A truck drivers DAC report will contain detailed information about their job history of the last 10 years as a CDL driver (as required by the DOT).

It may also contain your criminal history, drug test results, DOT infractions and accident history. The program is strictly voluntary from a company standpoint, but most of the medium-to-large carriers will participate.

Most trucking companies use DAC reports as part of their hiring and background check process. It is extremely important that drivers verify that the information contained in it is correct, and have it fixed if it's not.

Errol V.'s Comment
member avatar

Deonte, good to hear from you, but too bad it's a "vent" for your frustration.

I often get to SC, taking a load in then loaded (sometimes dh to NC or GA) back out. I also have been marooned there a couple of times. It's not because you put in notice, it's that there's no outbound traffic.

I know another "be patient, bro" is useless when you're already cross eyed with waiting. But Swift, and all truck companies, really want to move their drivers only when they can move freight and make some money.

The thing about dealing with Swift's people with professionalism will go far. Your Swift DM appreciates it, you'll be emotionally stronger from this experience, and New Trucking Co. will see they're getting a driver with integrity. They'll have a spot for you, not to worry.

Keep us posted.

Dm:

Dispatcher, Fleet Manager, Driver Manager

The primary person a driver communicates with at his/her company. A dispatcher can play many roles, depending on the company's structure. Dispatchers may assign freight, file requests for home time, relay messages between the driver and management, inform customer service of any delays, change appointment times, and report information to the load planners.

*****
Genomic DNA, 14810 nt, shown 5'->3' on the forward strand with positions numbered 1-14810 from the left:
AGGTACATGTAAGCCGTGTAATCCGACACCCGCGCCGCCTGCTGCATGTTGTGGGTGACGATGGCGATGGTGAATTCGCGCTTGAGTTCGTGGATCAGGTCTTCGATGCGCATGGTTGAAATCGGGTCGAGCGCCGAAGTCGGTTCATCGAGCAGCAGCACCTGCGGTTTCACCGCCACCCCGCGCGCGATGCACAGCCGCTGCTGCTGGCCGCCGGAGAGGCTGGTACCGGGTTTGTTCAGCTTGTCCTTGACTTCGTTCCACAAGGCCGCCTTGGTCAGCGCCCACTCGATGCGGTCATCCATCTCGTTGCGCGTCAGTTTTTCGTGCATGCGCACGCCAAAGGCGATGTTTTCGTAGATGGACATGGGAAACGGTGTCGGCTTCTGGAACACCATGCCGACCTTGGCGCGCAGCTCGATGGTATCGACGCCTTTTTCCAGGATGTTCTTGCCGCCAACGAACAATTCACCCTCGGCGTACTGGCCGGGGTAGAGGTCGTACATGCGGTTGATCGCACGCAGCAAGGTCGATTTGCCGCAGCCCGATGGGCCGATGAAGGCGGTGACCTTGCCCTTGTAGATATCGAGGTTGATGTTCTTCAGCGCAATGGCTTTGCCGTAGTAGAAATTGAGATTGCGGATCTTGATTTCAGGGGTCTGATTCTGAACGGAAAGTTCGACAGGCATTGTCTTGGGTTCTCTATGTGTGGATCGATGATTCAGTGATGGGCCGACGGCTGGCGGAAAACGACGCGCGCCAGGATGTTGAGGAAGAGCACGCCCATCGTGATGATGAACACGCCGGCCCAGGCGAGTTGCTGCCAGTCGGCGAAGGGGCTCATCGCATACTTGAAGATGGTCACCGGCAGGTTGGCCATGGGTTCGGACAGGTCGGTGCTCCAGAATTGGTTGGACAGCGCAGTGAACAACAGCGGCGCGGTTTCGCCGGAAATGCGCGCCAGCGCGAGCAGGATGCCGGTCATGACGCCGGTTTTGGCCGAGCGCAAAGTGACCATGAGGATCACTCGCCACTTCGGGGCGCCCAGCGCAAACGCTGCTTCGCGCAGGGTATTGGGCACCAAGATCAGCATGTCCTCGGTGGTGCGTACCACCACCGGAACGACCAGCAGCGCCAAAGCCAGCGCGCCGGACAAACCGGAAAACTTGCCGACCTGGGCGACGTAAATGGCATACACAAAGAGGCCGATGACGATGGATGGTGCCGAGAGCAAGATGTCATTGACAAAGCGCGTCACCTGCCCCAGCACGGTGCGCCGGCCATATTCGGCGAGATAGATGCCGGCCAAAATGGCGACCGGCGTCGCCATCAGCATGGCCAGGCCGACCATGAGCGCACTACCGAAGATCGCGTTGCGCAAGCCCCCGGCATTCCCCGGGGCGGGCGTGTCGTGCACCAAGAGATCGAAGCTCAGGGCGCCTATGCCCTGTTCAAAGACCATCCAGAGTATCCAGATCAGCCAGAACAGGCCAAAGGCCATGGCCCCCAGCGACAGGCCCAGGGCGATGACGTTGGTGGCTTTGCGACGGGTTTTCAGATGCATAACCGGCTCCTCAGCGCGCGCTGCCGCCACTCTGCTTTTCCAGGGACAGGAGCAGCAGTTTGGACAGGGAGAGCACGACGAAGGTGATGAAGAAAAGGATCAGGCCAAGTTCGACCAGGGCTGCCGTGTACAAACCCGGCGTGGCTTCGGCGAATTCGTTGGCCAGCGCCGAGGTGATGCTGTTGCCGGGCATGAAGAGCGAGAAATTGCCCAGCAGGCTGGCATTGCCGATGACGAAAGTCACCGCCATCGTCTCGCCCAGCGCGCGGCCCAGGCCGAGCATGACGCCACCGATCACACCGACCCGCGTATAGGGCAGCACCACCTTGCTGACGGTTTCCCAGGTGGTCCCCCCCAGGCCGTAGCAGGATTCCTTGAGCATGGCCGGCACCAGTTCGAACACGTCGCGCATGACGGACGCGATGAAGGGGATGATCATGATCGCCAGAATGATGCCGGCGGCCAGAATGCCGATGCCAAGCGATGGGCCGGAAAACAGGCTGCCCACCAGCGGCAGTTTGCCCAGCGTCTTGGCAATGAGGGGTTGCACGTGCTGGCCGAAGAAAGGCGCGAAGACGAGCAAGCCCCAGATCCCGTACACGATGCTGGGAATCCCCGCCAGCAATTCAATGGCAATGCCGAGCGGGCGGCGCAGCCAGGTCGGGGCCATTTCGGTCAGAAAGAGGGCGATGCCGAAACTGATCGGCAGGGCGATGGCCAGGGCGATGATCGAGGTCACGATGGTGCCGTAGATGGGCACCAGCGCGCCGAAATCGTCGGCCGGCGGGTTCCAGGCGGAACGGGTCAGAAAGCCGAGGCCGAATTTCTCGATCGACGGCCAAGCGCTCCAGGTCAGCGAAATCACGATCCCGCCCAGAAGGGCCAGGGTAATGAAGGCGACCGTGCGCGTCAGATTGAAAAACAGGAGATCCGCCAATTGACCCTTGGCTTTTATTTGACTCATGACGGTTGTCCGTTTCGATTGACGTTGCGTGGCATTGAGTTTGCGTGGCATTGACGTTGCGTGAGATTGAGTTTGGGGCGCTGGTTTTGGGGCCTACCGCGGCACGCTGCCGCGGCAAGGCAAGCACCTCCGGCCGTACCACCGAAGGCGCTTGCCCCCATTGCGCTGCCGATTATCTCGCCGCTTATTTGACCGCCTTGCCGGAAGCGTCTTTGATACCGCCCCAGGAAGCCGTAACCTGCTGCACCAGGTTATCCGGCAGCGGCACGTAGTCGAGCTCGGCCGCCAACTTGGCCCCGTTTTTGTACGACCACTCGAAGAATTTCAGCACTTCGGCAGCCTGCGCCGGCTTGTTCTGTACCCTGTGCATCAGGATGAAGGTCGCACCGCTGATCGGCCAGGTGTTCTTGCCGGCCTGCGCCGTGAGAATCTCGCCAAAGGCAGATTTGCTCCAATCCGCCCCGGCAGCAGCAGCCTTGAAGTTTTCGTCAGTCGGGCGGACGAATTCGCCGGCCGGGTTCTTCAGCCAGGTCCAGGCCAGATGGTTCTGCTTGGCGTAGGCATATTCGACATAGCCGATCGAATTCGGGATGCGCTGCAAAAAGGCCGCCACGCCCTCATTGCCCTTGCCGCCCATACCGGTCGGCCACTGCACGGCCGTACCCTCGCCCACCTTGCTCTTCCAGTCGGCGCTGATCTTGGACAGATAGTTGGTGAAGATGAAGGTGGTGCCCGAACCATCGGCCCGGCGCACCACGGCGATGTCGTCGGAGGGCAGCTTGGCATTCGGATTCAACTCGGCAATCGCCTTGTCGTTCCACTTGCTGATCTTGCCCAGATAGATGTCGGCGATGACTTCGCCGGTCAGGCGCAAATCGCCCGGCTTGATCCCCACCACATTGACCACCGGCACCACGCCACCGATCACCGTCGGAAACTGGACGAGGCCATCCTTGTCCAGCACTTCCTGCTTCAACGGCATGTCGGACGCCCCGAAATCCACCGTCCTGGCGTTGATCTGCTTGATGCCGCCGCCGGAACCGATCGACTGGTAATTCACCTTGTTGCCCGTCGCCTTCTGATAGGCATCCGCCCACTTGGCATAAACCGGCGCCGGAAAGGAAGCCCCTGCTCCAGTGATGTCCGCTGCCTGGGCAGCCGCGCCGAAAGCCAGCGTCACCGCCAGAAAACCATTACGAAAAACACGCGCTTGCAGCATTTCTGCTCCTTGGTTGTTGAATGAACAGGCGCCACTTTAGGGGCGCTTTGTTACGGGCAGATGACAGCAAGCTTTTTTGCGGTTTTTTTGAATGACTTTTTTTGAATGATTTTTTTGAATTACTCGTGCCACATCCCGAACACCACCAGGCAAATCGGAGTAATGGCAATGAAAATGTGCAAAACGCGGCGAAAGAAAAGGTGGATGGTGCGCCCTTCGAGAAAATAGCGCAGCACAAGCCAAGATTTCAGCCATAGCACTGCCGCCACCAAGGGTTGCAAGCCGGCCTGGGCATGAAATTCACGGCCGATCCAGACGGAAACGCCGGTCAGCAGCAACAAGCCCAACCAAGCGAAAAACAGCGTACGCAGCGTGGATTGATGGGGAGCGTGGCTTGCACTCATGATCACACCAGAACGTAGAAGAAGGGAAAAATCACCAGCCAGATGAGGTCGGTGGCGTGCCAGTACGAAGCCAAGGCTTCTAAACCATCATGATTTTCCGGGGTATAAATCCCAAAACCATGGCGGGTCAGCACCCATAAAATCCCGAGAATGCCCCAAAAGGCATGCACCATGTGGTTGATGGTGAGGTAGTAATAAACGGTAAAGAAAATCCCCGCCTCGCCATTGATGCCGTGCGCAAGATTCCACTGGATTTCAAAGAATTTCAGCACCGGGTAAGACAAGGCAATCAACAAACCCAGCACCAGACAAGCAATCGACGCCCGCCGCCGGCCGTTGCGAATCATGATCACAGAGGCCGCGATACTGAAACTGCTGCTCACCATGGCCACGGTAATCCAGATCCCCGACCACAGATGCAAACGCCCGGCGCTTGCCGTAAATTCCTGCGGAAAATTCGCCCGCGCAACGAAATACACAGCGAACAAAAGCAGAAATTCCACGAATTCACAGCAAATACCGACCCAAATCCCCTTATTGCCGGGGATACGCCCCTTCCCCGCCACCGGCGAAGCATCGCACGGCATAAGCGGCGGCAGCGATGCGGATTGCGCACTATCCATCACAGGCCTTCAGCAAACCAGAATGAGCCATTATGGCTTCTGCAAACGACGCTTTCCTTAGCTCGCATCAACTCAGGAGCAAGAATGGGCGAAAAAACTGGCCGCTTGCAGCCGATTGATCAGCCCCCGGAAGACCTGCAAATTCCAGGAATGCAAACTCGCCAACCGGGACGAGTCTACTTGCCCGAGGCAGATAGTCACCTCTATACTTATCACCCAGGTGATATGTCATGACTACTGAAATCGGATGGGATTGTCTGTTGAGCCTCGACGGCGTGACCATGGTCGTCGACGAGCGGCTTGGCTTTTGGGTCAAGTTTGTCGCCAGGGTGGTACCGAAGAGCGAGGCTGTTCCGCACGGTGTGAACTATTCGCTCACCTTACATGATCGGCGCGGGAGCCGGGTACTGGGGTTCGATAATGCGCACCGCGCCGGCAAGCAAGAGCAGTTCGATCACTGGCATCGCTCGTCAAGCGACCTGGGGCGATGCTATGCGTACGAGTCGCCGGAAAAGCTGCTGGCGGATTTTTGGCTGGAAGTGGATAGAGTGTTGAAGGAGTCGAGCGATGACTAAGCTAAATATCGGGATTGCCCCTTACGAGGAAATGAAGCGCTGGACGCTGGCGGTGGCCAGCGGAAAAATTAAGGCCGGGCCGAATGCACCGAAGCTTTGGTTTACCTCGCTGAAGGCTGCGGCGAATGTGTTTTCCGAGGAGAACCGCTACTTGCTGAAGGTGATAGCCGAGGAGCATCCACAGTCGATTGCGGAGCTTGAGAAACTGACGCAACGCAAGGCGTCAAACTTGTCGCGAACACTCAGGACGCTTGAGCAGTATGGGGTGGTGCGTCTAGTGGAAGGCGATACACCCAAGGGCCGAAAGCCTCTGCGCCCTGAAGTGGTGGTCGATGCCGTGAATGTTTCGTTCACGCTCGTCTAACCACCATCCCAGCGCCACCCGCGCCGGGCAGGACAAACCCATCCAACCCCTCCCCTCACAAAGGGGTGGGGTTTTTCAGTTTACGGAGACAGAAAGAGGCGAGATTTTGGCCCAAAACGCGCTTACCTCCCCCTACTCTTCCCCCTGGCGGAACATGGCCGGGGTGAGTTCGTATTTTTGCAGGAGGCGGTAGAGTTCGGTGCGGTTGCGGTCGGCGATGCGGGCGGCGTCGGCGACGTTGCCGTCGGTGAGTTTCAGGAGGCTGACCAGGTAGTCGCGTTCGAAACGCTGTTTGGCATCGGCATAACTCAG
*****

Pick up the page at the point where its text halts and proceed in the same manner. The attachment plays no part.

Deonte M.'s Comment
member avatar

Hello to all my old friends who decided to pop in!! Good to see all of you are doing great!

UPDATE: Got load back home but missed it due to truck being broke down. DEF issues and doser assembly malfunction . Wont be ready till Wed . Because I put my two notice in and my last day fell on Fri. Swift Refuses to pay for my hotel until then , or bus fare back home. The told me "you should have driven back to atlanta when you had the chance " Meaning i should have just done it without the ok i presume , and once you quit the company we aren't spending any money on you anymore". They even told the shop here H&H to not let me back in my truck to get my stuff after today. Another issue is we all know that our trucks is our homes, so I can't possibly grab all of my belongings with just my one travel bag that i have in my truck. Asked about how am i supposed to get all my stuff with just my two hands and my travel bag? they said not their problem figure it out...

I mean.... Damn..... they are treating my like i abandoned their truck and its my fault that it broke down. It seems Swift is acting like a spiteful ex spouse who is trying to get me in anyway they can at the moment . I always been a top notch employee and person to them so i know i don't deserve this.

I don't know trucking truth family , but this is definitely something ill never forget. Send prayers my way.